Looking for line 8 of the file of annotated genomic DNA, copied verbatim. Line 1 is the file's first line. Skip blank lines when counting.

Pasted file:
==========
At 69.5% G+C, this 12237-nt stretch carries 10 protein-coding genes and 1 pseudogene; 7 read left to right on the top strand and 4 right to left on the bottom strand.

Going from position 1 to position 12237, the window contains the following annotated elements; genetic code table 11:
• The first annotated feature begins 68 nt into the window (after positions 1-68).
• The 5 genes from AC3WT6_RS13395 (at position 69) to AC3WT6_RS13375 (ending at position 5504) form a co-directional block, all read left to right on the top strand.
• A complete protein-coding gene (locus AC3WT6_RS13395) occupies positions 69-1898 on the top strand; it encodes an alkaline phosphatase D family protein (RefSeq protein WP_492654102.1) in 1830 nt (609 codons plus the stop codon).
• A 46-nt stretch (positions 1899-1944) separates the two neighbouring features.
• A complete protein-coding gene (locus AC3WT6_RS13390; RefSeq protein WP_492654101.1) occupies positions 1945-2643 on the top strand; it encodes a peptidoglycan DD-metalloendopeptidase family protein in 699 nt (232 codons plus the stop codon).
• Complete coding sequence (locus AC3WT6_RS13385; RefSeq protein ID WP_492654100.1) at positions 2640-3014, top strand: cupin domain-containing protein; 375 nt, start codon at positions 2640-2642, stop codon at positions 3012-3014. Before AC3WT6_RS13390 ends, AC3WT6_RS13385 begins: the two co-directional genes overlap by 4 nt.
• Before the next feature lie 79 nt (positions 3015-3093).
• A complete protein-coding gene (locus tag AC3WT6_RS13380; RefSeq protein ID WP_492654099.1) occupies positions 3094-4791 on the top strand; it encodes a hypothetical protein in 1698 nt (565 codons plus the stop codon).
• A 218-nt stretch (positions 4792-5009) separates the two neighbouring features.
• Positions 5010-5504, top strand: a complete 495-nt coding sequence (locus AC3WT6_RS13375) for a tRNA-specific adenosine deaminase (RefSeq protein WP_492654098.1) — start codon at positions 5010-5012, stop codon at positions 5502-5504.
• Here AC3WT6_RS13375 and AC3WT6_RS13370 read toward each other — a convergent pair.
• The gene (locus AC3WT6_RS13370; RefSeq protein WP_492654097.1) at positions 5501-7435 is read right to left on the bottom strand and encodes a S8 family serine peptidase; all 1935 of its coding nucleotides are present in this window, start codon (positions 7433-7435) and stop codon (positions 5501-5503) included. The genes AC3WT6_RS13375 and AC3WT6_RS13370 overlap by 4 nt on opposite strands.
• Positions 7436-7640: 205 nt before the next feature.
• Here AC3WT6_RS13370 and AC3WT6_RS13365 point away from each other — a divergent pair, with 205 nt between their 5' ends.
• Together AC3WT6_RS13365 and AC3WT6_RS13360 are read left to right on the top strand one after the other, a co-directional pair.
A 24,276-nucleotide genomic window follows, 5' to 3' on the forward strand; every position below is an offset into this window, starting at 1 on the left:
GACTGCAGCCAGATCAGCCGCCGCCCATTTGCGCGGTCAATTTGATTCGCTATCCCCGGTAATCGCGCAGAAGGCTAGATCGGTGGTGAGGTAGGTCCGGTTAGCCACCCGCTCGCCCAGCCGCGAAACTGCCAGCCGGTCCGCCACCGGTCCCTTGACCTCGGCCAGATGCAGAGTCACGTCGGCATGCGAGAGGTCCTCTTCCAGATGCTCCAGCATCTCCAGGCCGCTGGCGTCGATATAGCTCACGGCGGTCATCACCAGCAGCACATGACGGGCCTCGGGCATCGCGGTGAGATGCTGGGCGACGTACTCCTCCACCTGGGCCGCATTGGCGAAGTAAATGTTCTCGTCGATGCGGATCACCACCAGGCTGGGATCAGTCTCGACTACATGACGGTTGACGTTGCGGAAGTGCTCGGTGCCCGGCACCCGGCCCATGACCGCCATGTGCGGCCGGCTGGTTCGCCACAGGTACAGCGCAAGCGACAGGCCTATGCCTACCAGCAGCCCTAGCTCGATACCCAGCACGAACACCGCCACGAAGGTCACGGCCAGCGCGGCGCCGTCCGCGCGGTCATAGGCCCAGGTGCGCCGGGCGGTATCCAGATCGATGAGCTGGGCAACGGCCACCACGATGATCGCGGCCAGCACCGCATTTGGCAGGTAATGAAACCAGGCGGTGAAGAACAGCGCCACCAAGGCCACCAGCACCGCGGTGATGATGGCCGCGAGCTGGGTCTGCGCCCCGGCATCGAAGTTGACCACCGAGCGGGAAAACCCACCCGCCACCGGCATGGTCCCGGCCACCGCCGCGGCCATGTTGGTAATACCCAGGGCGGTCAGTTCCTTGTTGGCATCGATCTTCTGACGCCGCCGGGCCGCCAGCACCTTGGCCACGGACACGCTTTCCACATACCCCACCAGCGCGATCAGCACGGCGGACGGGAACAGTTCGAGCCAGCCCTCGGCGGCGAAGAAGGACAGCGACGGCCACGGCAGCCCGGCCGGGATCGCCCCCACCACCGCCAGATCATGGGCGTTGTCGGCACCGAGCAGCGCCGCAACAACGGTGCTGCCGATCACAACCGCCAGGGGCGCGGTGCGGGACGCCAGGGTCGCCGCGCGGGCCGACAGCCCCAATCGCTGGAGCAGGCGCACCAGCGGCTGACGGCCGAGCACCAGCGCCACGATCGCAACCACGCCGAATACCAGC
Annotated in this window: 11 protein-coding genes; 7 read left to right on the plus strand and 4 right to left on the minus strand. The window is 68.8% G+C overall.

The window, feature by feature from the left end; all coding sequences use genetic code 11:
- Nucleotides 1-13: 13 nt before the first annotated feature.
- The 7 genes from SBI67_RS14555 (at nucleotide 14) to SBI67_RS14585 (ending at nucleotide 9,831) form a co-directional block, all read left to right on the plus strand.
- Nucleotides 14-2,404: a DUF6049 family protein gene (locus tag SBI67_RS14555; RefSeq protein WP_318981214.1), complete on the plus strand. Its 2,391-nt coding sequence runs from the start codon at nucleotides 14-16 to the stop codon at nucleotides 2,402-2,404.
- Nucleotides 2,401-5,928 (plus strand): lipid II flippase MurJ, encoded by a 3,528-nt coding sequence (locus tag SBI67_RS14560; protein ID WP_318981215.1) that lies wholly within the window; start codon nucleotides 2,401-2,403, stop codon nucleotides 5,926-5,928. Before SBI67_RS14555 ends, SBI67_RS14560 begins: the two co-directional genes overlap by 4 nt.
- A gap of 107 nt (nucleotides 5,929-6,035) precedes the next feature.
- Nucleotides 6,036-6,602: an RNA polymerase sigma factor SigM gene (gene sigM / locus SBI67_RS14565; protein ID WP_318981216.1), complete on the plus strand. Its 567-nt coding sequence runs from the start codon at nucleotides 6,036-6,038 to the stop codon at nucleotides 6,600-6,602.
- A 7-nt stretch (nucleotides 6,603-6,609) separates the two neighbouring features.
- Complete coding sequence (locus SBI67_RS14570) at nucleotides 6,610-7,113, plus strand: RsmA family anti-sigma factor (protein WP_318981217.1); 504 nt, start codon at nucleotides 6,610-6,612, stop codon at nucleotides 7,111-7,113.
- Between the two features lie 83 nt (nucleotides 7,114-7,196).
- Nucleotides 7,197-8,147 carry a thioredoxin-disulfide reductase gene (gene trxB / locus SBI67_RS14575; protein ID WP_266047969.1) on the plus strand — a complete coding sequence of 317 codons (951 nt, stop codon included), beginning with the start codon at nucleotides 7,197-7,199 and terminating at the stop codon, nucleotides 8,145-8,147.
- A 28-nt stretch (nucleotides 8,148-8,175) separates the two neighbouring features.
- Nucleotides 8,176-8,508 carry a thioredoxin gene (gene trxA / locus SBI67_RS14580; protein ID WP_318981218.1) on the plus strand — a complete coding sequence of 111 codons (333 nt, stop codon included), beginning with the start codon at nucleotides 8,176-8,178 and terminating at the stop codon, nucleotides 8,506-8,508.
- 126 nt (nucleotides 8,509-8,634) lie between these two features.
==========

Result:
• Complete coding sequence (locus AC3WT6_RS13385; RefSeq protein ID WP_492654100.1) at positions 2640-3014, top strand: cupin domain-containing protein; 375 nt, start codon at positions 2640-2642, stop codon at positions 3012-3014. Before AC3WT6_RS13390 ends, AC3WT6_RS13385 begins: the two co-directional genes overlap by 4 nt.